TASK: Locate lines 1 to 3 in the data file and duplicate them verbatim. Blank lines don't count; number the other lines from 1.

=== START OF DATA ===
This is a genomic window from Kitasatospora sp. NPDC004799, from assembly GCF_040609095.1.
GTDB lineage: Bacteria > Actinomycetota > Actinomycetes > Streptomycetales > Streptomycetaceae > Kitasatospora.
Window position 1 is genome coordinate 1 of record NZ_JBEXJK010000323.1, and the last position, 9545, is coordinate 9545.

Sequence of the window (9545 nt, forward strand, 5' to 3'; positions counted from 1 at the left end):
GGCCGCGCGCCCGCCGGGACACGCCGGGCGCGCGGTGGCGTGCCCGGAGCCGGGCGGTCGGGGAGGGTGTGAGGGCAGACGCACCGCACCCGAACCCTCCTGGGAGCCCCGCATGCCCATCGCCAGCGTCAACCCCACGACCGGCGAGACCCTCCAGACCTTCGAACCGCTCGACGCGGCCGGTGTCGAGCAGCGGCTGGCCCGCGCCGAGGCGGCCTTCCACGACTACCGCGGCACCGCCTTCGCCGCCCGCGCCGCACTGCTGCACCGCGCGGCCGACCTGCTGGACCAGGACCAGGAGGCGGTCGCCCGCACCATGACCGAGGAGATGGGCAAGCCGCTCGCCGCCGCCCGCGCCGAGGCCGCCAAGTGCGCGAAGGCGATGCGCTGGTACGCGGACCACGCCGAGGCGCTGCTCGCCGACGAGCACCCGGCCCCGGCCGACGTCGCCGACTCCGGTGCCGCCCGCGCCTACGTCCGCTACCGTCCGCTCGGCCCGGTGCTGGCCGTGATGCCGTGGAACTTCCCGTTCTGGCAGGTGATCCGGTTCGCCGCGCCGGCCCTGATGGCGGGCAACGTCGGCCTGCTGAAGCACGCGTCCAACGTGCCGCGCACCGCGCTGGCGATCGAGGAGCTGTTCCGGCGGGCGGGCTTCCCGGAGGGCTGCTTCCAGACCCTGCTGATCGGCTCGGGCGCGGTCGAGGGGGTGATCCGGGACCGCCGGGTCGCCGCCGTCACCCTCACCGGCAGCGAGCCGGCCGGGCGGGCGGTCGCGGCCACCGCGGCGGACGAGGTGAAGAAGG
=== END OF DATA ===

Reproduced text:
This is a genomic window from Kitasatospora sp. NPDC004799, from assembly GCF_040609095.1.
GTDB lineage: Bacteria > Actinomycetota > Actinomycetes > Streptomycetales > Streptomycetaceae > Kitasatospora.
Window position 1 is genome coordinate 1 of record NZ_JBEXJK010000323.1, and the last position, 9545, is coordinate 9545.